Concerned about mankind’s experiments with the a-bomb, a team of Martians come to Earth in a spaceship to put a stop to our aggressive ways. Their plans bring them into conflict with legendary silver-masked wrestler, Santo, who is determined to thwart them at all costs.
Good afternoon, grapple fans! We’re back south of the border in the company of El Santo, who is facing off against an extra-terrestrial threat, rather than the usual gangs of enemy agents, vampires, werewolves and mad scientists. Sadly, there’s no Blue Demon to help him out here, but he does have backup in the form of genius egghead Professor Ororica (Manuel Zozaya) whose various inventions of a transistor radio-compass and a Martian detecting cigar box prove to be quite the ticket. And everyone’s favourite luchador is going to need all the help he can get this time!
You see, these Martians haven’t just got lots of space technology stuff on their side, they’re also just so with it, baby! The guys dress in silver wigs, silver hats with a third eye, silver shorts, silver boots, and silver cloaks that fasten at the throat to show off their bare, muscly chests. The gals are real space babes too; what with their skimpy silver gear and mean go-go dance moves, which they use when they kidnap the old Professor from a dinner being held in his honour. Helpfully, their glorious leader Wolf Ruvinskis decrees they will all speak Spanish for the duration as it’s the language of the country they are travelling to. They picked Mexico as their destination due to its reputation for seeking world peace and disarmament.
So what exactly are they up to? Well, the first thing they do is take over all TV broadcasts to explain it. Basically, they don’t trust us! They think we are an aggressive species who need to be taken in hand. What they propose is to dissolve all national boundaries, create a world government under one language, impose global peace and foster a brotherhood of man. A dastardly plan, to be sure, and completely against the principals of a free market, capitalism, war for profit and manifest destiny that we all enjoy today. Luckily, everyone thinks they’re joking (and no wonder!) so they determine to use more convincing methods.
The Martian’s next move is to interrupt random stock footage of sporting events by sending one of their number to disintegrate a few random bystanders using his ‘Astral Eye’. This doesn’t go down well with our silver-masked hero who is busy nearby, teaching kids wrestling moves and imparting important life lessons. Of course, our Martian visitor is no match for Santo when it comes to grappling and is forced to use his belt to dematerialise when in the big man’s grasp. Which is interesting, because throughout the rest of the film the aliens abduct people in just that way, by being in physical contact and using their belts. But it never works on our main man. Maybe he’s just too muscular and heroic to be affected by science!
lt’s after tangling with the masked man that the alien’s mission statement goes awry. They seem to forget about all this pinko commie ‘world government and peace’ malarkey and start kidnapping random people instead, starting with a typical family who spend all their time watching TV. Why? So they can take them back to Mars. Why? Well, l’m sure they have their reasons. Ruvinskis also decides that his crew’s appearance is having a detrimental effect on the mission because it frightens the earthlings (rather than making us laugh!) so orders everyone into the ‘Transformation Chamber’. A little dry ice later and they emerge in left over costumes from a toga party. As a result they can’t become invisible anymore or use the disintegrating powers of their ‘Astral Eye’. Instead, Ruvinskis gives them all the names of famous characters from Greek Mythology! It’s an interesting tactical decision to be sure. Where are the authorities in all this? No idea.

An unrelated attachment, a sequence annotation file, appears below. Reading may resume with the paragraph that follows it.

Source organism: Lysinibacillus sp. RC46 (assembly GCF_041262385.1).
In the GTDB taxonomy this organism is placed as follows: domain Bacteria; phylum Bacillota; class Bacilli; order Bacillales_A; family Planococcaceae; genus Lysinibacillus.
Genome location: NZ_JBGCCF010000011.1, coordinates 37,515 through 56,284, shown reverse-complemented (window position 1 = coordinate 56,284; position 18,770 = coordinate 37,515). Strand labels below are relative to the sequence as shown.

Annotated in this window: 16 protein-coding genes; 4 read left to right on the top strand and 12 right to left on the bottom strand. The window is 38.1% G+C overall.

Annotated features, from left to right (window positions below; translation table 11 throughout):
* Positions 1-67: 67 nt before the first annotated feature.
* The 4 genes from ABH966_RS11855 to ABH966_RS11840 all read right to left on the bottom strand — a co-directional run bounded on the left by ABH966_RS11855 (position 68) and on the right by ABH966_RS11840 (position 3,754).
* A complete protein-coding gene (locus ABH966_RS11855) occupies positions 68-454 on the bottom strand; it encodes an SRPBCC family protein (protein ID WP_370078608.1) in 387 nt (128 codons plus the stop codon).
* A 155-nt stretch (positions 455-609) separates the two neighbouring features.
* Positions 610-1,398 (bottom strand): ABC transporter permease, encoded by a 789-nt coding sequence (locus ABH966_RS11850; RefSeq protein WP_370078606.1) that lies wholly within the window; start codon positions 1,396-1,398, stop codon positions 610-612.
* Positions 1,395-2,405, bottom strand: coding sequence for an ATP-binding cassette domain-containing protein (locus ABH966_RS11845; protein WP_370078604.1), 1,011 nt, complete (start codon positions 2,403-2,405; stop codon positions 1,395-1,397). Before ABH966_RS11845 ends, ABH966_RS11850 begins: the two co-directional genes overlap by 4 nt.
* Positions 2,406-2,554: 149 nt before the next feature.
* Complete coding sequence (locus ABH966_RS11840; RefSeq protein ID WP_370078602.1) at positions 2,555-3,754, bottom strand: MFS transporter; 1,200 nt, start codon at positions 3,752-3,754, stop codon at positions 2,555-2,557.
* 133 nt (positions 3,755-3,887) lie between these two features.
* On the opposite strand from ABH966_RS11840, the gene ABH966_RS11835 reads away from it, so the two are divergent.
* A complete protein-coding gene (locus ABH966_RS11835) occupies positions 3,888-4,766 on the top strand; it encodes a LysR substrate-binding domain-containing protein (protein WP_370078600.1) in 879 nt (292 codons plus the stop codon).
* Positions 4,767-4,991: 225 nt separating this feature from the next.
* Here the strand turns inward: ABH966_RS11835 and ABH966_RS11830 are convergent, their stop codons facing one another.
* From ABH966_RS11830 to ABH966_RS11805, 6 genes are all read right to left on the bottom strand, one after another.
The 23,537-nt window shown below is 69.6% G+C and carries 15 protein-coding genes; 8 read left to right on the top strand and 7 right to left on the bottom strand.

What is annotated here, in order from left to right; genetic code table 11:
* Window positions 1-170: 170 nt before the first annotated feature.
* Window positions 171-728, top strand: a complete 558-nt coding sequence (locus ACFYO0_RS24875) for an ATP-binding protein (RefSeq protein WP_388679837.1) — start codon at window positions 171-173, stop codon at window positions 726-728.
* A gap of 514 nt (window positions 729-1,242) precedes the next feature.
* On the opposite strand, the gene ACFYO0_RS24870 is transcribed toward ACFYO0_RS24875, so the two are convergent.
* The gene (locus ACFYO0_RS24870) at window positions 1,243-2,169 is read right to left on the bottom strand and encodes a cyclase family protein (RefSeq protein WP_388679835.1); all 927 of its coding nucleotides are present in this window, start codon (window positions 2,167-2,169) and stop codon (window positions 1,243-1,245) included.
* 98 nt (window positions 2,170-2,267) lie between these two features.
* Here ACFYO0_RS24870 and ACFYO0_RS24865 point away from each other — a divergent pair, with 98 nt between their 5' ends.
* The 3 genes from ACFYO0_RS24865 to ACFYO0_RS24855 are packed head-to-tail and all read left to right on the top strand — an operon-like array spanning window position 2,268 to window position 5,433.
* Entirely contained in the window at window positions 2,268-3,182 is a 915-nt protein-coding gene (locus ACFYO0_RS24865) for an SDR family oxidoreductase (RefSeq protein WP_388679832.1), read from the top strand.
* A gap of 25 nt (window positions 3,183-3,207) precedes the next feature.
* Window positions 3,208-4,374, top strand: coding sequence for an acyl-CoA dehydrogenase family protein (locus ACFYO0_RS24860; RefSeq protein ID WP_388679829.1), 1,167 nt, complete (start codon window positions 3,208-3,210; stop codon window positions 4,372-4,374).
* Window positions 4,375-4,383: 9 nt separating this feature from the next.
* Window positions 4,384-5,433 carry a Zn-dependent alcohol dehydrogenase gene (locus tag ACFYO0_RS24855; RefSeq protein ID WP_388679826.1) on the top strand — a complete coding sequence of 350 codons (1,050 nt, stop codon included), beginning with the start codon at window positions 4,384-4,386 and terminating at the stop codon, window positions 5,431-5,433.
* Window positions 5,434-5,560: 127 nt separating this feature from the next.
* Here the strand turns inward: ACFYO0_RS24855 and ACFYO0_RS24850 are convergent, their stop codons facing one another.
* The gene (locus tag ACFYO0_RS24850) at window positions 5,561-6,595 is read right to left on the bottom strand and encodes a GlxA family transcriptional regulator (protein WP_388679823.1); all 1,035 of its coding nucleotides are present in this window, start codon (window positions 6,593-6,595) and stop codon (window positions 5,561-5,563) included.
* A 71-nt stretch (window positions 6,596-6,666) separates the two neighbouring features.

Up until now, there’s been one other noticeable absentee from proceedings: wrestling. So it’s time to head over to the gym and catch Santo in training. The Martians observe on their scanner (there’s a lot of watching TV in this film!) and send over two sexy space babes to hypnotise his opponents. Their charms don’t impress Santo, of course, although one of them does unmask him later on, only his back is to the camera and it’s all a hallucination anyway.
The obligatory face off in the ring finds him pitched against alien ‘Hercules’ who is disguised as ‘The Black Eagle’ (for some reason). But the Martians’ main problem is that their spaceship has ‘the big lever that blows everything up’. lt’s a strangely common design flaw in extraterrestrial craft and secret laboratories throughout cinema history.
This was one of the last ‘Santo’ pictures to be presented in black and white and, ridiculous as the whole enterprise might be, at least a little more care and attention has been devoted to the project than on later entries in the series. Ruvinskis was one of Santo’s real-life rivals in the ring, already familiar to Mexican cinema audiences as heroic wrestling superhero ‘Neutron’ in a short series of rival films, including ‘Neutron Contra El Dr Caronte’ (1963).
Fed up with the current world situation? Wish we could have world peace and brotherhood? Well, just remember. We’d already have it if it wasn’t for El Santo!